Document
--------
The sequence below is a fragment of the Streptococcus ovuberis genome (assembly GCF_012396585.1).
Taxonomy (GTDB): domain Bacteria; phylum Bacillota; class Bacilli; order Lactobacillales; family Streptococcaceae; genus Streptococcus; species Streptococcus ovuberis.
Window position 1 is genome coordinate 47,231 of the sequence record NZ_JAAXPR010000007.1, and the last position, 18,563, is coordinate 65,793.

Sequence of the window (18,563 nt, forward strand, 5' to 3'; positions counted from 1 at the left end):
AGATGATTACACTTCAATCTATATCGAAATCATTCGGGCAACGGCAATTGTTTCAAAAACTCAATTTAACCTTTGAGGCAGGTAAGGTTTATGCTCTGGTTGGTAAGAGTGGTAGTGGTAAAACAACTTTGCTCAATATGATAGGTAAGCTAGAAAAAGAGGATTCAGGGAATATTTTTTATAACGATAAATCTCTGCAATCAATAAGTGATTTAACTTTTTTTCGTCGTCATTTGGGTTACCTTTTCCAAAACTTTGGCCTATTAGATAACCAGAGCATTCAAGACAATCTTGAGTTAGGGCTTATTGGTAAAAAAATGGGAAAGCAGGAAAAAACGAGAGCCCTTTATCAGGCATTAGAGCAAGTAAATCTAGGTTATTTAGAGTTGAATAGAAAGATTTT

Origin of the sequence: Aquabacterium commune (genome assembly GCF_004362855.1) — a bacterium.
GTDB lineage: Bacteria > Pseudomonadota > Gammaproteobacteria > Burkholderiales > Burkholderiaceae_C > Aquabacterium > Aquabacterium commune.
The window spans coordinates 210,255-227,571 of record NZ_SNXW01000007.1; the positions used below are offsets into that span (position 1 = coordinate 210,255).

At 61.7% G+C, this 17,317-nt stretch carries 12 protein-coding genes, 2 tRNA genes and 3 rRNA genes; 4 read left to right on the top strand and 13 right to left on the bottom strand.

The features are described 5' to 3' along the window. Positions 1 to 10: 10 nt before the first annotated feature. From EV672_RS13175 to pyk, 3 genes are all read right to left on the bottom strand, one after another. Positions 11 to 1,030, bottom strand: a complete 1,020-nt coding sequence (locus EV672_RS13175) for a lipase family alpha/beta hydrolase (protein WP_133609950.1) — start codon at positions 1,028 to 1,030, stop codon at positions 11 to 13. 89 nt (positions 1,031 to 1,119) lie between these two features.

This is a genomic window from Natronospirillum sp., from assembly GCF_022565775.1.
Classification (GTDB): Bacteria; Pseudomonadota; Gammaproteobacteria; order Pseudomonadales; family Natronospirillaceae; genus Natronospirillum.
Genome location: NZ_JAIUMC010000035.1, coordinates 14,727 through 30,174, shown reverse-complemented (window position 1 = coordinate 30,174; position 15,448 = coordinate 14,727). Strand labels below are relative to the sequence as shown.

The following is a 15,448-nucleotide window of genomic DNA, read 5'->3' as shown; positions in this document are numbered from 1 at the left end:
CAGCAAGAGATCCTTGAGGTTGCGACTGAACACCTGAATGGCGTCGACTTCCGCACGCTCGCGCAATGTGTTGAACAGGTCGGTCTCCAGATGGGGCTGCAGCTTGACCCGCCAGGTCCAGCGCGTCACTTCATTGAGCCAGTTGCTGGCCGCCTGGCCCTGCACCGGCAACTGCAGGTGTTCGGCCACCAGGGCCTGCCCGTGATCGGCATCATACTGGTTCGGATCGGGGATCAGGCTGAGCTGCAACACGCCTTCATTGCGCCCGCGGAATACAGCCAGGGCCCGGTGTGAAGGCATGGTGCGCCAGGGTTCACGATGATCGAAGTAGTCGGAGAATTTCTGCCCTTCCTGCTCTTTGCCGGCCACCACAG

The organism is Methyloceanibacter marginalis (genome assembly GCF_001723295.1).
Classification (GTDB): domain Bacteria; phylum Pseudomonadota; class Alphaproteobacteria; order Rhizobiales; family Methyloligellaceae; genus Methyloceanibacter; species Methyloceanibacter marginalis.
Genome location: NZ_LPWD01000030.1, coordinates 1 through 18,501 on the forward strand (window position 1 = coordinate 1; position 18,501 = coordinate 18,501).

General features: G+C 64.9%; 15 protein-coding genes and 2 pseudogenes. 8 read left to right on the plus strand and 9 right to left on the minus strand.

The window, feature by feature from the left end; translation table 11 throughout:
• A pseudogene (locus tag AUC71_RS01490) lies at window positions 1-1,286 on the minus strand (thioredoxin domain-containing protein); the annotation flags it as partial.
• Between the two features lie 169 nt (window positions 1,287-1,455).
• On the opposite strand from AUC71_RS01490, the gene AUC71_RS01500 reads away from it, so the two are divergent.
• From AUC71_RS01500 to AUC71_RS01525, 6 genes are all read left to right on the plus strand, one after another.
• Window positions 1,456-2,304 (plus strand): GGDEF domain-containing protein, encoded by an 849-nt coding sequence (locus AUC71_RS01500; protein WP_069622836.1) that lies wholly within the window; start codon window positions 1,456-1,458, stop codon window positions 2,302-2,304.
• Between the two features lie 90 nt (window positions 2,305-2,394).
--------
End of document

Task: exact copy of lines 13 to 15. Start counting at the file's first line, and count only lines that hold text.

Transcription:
Genome location: NZ_JAIUMC010000035.1, coordinates 14,727 through 30,174, shown reverse-complemented (window position 1 = coordinate 30,174; position 15,448 = coordinate 14,727). Strand labels below are relative to the sequence as shown.

The following is a 15,448-nucleotide window of genomic DNA, read 5'->3' as shown; positions in this document are numbered from 1 at the left end:
CAGCAAGAGATCCTTGAGGTTGCGACTGAACACCTGAATGGCGTCGACTTCCGCACGCTCGCGCAATGTGTTGAACAGGTCGGTCTCCAGATGGGGCTGCAGCTTGACCCGCCAGGTCCAGCGCGTCACTTCATTGAGCCAGTTGCTGGCCGCCTGGCCCTGCACCGGCAACTGCAGGTGTTCGGCCACCAGGGCCTGCCCGTGATCGGCATCATACTGGTTCGGATCGGGGATCAGGCTGAGCTGCAACACGCCTTCATTGCGCCCGCGGAATACAGCCAGGGCCCGGTGTGAAGGCATGGTGCGCCAGGGTTCACGATGATCGAAGTAGTCGGAGAATTTCTGCCCTTCCTGCTCTTTGCCGGCCACCACAG